In 1994 Heartstream was only a burgeoning idea conceived by a
small group of engineers from Eli Lilly who believed that there
was a better way to build and deploy defibrillation technology
to save more lives. They believed that defibrillators could be
built more compactly, with more advanced and automated technology,
and that they could be deployed for use by everyday, non-medical
people (AED or Automatic Electronic Defibrillators). However,
they had no data to support their hypotheses or insights about
how to reach their potential market.
- Heartstream was a new upstart, with no reputation, no completed
products, no sales, and with a desire to create a completely
- The market for defibrillators had long been limited to trained
professionals and those organizations that could afford the
high equipment costs. Exploring new markets for Heartstream
meant exploring a new market for anyone who might choose to
sell similar products.
- Defibrillators were unknown to most people. The additional
challenge of educating the market before even gauging their
reaction to the product was a dominant theme.
- The research would have to be based on cold-call interviews.
No baseline market existed.
Ultimately, Lighthouse developed a market research study and
provided strategic market analysis to solve Heartstream's needs.
The following steps were taken:
Lighthouse began by collecting publicly available information
relevant to Heartstream's product and market. A regulatory analysis,
market trend assessment, and potential market sectors study
were completed. This offered the client a framework through
which to better understand the challenge ahead of them as well
as a shortlist of issues and areas to watch and manage, before
and after entering the market.
Lighthouse sought the expertise of others on the topic, both
in understanding the current and the potential market. This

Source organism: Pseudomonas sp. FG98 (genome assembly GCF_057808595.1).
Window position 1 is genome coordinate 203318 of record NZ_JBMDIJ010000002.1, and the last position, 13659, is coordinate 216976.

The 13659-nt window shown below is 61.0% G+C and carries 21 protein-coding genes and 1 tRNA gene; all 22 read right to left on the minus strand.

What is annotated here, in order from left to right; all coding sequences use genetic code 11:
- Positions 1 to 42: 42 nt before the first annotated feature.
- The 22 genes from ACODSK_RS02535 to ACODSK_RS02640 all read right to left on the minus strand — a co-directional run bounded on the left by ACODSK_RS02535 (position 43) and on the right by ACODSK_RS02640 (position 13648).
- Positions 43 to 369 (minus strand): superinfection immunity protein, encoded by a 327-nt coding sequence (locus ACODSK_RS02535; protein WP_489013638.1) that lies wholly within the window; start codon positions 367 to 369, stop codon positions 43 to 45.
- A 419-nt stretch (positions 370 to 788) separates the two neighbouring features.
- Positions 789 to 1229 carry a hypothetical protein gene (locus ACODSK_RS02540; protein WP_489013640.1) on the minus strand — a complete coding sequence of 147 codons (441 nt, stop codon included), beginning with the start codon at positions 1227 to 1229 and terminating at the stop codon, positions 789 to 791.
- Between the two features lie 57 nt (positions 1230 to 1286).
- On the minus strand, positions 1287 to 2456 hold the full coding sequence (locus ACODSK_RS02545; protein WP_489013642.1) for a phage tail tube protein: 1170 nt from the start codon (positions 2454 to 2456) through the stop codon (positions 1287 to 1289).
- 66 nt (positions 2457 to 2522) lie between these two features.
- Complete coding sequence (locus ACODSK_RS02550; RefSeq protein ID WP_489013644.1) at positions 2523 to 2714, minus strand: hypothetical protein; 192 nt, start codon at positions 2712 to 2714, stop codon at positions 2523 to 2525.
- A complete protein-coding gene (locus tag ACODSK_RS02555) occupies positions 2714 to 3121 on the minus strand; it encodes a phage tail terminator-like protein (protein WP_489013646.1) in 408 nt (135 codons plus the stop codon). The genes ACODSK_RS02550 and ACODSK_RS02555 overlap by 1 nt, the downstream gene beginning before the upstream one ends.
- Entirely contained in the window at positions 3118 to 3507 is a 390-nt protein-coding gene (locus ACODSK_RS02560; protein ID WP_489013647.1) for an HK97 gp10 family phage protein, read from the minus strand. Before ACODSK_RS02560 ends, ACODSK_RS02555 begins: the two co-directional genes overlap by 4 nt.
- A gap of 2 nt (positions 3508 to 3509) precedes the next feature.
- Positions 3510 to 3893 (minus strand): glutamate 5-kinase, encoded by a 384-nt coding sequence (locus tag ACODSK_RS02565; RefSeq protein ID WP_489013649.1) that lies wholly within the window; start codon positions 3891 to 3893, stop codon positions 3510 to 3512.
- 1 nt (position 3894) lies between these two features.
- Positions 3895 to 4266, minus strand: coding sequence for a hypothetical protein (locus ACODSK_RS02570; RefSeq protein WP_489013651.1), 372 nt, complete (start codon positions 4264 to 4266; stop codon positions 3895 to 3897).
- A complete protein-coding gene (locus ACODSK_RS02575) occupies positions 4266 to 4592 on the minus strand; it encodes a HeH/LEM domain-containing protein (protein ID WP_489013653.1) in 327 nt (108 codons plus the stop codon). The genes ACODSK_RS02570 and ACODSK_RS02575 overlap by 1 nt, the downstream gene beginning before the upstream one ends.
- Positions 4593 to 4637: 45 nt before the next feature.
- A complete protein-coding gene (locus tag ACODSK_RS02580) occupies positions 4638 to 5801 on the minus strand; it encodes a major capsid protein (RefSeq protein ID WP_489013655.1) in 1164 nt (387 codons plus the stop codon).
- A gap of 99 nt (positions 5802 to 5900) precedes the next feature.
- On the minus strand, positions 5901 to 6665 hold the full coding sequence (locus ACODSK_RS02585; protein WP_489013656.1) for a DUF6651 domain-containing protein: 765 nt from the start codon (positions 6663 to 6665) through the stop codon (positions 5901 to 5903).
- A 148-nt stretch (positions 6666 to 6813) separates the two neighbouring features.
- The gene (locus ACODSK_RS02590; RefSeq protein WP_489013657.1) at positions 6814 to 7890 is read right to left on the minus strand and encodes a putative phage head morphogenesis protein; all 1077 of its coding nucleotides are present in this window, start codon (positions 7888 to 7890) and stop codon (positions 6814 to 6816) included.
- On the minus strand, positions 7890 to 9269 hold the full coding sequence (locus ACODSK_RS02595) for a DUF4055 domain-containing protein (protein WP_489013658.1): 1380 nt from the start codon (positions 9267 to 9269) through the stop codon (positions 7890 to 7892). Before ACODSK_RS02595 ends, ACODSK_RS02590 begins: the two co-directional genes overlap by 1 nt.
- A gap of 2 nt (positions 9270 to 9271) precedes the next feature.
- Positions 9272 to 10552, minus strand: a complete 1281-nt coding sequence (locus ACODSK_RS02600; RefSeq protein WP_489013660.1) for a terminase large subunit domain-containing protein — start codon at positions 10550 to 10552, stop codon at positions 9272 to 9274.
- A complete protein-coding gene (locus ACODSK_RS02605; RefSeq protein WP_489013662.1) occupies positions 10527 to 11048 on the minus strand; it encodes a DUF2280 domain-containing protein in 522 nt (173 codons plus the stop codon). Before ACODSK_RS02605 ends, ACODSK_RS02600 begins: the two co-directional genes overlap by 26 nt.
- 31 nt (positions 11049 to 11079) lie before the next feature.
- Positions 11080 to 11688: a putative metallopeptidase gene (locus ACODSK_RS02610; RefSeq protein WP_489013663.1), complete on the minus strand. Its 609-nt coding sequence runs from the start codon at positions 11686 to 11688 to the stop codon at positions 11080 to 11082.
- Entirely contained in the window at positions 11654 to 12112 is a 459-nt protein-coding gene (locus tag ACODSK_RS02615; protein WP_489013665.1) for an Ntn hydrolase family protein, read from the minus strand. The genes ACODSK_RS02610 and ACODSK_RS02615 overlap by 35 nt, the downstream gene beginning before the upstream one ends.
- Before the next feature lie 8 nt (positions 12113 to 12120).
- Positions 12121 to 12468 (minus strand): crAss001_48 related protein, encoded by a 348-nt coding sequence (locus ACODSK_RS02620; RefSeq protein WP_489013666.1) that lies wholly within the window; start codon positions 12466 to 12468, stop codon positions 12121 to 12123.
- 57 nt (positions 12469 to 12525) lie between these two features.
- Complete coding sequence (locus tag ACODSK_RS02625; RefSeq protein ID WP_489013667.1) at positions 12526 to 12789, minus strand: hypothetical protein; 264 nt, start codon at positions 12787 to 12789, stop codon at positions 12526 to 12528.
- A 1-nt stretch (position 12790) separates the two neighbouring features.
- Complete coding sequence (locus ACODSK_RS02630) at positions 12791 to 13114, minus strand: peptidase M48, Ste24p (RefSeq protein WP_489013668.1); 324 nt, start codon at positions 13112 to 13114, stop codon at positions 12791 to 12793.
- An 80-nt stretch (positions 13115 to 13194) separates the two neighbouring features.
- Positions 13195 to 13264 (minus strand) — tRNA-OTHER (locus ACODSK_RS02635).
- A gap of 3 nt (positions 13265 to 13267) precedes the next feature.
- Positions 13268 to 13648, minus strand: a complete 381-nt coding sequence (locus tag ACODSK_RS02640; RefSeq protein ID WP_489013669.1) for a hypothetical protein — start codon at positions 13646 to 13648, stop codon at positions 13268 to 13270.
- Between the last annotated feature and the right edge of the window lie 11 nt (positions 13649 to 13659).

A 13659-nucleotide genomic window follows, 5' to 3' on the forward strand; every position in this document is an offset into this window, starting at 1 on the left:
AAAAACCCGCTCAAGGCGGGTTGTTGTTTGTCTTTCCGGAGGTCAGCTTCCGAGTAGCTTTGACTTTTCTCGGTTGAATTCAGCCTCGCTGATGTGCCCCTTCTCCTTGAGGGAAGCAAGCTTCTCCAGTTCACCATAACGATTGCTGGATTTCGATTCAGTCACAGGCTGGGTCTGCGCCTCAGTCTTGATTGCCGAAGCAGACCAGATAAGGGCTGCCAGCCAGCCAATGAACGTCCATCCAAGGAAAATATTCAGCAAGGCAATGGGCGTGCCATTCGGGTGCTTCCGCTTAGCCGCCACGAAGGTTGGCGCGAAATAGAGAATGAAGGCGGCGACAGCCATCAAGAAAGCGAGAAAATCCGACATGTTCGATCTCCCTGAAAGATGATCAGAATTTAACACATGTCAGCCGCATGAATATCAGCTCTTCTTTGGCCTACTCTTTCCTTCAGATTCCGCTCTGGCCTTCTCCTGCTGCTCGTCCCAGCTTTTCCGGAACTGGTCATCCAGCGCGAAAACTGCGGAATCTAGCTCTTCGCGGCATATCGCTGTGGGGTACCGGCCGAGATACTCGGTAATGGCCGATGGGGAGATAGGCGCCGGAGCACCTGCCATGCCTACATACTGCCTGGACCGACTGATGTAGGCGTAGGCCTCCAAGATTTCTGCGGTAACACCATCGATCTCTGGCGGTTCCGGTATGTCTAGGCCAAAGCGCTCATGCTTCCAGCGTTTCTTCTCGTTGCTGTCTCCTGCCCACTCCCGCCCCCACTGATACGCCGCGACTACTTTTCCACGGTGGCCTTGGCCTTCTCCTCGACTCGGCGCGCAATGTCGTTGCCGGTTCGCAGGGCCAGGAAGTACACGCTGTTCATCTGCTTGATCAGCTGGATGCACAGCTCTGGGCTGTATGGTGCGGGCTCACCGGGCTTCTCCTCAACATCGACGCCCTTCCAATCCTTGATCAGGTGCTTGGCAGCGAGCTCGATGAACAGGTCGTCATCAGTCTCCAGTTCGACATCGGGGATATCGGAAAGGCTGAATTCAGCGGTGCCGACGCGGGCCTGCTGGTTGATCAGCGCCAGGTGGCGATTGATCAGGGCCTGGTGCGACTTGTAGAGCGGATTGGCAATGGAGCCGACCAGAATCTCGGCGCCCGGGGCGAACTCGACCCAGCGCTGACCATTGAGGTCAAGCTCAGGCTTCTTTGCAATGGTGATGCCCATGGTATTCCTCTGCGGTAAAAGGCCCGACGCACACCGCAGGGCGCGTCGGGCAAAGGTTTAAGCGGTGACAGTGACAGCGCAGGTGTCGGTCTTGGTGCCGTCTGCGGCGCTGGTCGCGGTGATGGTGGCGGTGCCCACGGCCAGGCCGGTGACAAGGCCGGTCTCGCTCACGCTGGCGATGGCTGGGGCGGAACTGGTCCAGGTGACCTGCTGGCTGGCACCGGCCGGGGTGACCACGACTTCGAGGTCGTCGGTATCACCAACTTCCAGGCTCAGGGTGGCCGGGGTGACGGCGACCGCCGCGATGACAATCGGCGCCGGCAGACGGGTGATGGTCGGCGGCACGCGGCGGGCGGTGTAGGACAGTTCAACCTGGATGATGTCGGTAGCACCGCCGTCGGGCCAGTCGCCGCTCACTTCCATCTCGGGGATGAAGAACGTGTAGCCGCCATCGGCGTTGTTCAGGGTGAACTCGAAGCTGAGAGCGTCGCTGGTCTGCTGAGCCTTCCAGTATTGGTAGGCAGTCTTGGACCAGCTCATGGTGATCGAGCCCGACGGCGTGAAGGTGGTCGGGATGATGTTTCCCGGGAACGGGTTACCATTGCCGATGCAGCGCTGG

included interviews with trade associations, regulators, potential
competitors, and companies with complimentary products or sales
Finally, Lighthouse went straight to the source and interviewed
potential customers for the product. Emphasis was placed on
large corporations with in-house medical resources, companies
with strong profiles for potential use of the technology, professionals
using the current technology, and insurance companies.
Lighthouse delivered the following value to its client:
- Knowledge of a market that the client had only speculated
on prior to Lighthouse's work.
- Direct access to customers through the interviews that Lighthouse
conducted. These interviews established a base of prospective
clients pursued by the company at a later date.
- Exposure and Public Relations by educating the market on the
concept of AEDs through Lighthouse's research.
- Hard and compelling data to drive product development and
Heartstream adapted both its product development and its market
strategy based in great part on the research Lighthouse provided.
Heartstream was further able to use this market knowledge and
the recommendations Lighthouse provided to shape a successful
bid for venture capital. After raising several rounds of capital,
the company was later successfully sold. In November 2003, a study
was released showing that the deployment of AED (automated electronic
defibrillators) into the corporate and industrial markets had
doubled the number of lives saved since its introduction by Heartstream.
This was further confirmation of the Lighthouse recommendations.